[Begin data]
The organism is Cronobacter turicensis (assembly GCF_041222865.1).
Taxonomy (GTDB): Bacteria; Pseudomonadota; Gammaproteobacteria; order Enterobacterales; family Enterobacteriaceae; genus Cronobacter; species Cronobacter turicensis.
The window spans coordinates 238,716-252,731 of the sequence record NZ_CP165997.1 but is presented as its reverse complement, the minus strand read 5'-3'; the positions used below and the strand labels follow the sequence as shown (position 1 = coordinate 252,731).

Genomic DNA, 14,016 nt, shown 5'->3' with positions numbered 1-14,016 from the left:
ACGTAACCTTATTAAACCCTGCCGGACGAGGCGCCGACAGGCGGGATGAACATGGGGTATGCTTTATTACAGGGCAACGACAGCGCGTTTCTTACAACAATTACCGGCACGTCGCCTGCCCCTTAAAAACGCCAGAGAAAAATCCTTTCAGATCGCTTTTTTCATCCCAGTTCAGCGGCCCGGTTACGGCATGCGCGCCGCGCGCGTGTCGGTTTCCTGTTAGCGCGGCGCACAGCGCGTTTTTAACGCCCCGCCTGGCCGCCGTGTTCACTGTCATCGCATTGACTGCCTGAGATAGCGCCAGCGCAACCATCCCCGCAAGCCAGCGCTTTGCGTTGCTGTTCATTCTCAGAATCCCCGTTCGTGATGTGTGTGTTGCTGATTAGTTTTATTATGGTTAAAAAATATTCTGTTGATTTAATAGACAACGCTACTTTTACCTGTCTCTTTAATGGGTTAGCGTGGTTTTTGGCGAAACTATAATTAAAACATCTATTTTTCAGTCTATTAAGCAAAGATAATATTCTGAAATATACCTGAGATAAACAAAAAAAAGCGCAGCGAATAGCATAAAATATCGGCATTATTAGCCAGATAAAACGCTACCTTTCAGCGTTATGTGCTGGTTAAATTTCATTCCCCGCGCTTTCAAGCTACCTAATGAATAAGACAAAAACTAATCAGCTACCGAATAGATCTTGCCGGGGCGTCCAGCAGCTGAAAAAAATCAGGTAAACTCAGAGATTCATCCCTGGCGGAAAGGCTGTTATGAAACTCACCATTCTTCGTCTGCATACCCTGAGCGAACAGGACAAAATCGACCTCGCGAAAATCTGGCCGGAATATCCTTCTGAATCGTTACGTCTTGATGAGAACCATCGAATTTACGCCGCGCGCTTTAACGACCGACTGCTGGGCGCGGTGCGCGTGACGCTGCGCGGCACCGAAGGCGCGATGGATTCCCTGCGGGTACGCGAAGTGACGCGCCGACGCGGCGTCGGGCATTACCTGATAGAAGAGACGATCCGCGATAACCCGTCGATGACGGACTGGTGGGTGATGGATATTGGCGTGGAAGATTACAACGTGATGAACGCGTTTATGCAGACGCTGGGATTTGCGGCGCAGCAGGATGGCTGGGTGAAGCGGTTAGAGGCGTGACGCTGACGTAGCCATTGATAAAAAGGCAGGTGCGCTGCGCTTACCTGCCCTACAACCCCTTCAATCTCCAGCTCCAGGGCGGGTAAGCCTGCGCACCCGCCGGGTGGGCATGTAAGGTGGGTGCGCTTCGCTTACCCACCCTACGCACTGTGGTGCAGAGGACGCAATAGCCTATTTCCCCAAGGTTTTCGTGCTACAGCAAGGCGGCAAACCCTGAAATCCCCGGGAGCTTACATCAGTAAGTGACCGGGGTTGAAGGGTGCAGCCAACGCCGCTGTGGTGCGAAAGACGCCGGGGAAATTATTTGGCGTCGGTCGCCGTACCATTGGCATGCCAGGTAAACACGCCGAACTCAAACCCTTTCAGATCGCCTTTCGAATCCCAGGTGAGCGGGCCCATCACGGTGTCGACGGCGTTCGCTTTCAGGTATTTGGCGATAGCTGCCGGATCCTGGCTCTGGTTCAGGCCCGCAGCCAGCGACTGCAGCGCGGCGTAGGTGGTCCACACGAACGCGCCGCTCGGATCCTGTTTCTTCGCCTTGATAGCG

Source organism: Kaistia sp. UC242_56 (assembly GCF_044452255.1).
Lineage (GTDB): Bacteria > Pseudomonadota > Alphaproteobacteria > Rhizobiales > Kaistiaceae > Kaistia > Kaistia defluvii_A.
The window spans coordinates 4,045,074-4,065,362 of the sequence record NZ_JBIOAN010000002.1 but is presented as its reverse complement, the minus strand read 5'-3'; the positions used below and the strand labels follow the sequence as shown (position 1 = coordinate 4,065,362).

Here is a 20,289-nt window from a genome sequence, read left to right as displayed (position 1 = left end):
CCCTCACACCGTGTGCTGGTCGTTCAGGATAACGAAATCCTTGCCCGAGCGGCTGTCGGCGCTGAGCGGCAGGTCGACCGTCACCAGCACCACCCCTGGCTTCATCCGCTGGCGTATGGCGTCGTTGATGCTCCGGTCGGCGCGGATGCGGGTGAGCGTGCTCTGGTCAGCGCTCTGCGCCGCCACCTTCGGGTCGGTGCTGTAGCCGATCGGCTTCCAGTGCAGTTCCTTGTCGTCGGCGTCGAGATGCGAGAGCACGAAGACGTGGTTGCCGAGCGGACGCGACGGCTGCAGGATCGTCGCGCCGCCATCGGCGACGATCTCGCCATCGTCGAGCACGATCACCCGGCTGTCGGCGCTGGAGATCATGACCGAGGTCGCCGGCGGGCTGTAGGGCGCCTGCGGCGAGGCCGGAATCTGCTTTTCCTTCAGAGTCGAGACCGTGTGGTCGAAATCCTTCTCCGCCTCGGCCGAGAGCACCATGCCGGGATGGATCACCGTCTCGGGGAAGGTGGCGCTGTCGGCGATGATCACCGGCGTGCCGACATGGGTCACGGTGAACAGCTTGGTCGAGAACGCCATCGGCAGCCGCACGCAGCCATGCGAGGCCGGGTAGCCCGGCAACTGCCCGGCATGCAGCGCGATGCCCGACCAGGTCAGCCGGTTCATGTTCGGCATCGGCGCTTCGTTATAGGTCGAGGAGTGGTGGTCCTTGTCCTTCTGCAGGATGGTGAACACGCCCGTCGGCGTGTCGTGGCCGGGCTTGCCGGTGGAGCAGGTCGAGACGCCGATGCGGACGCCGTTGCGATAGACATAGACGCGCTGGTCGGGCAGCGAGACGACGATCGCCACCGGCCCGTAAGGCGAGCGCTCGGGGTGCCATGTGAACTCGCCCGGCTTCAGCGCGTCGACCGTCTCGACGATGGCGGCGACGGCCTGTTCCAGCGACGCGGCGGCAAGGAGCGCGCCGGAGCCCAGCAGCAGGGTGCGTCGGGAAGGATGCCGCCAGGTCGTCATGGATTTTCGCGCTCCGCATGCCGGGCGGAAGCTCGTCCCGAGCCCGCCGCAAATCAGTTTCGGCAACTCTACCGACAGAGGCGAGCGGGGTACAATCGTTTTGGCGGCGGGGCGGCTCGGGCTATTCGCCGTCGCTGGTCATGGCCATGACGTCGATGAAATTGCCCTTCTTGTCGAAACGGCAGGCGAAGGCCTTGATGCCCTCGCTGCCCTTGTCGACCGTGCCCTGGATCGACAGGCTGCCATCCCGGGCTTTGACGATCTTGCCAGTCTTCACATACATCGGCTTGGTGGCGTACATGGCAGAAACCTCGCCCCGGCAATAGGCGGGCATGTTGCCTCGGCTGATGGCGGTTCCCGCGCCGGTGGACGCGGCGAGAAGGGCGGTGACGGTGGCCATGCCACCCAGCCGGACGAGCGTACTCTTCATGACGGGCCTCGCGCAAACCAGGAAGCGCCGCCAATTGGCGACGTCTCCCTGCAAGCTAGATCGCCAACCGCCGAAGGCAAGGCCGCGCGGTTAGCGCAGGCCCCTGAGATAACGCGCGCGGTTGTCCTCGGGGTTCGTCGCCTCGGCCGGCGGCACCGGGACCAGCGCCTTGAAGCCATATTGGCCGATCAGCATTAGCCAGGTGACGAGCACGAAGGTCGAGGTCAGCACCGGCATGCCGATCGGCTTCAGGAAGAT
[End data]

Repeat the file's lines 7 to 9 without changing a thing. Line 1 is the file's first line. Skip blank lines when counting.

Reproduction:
Lineage (GTDB): Bacteria > Pseudomonadota > Alphaproteobacteria > Rhizobiales > Kaistiaceae > Kaistia > Kaistia defluvii_A.
The window spans coordinates 4,045,074-4,065,362 of the sequence record NZ_JBIOAN010000002.1 but is presented as its reverse complement, the minus strand read 5'-3'; the positions used below and the strand labels follow the sequence as shown (position 1 = coordinate 4,065,362).

Here is a 20,289-nt window from a genome sequence, read left to right as displayed (position 1 = left end):